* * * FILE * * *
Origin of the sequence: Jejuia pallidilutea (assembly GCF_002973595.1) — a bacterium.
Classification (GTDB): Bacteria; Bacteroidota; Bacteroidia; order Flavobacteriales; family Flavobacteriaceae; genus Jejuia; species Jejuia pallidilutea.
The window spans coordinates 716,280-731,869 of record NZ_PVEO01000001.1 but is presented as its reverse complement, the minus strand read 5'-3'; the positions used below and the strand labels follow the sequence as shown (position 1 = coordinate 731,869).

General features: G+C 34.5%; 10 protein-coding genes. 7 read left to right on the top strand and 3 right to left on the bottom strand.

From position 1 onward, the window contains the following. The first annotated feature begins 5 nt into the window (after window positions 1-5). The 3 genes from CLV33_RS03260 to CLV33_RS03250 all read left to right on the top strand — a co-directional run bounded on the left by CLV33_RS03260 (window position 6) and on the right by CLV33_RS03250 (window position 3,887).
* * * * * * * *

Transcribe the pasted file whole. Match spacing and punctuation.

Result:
Origin of the sequence: Jejuia pallidilutea (assembly GCF_002973595.1) — a bacterium.
Classification (GTDB): Bacteria; Bacteroidota; Bacteroidia; order Flavobacteriales; family Flavobacteriaceae; genus Jejuia; species Jejuia pallidilutea.
The window spans coordinates 716,280-731,869 of record NZ_PVEO01000001.1 but is presented as its reverse complement, the minus strand read 5'-3'; the positions used below and the strand labels follow the sequence as shown (position 1 = coordinate 731,869).

General features: G+C 34.5%; 10 protein-coding genes. 7 read left to right on the top strand and 3 right to left on the bottom strand.

From position 1 onward, the window contains the following. The first annotated feature begins 5 nt into the window (after window positions 1-5). The 3 genes from CLV33_RS03260 to CLV33_RS03250 all read left to right on the top strand — a co-directional run bounded on the left by CLV33_RS03260 (window position 6) and on the right by CLV33_RS03250 (window position 3,887).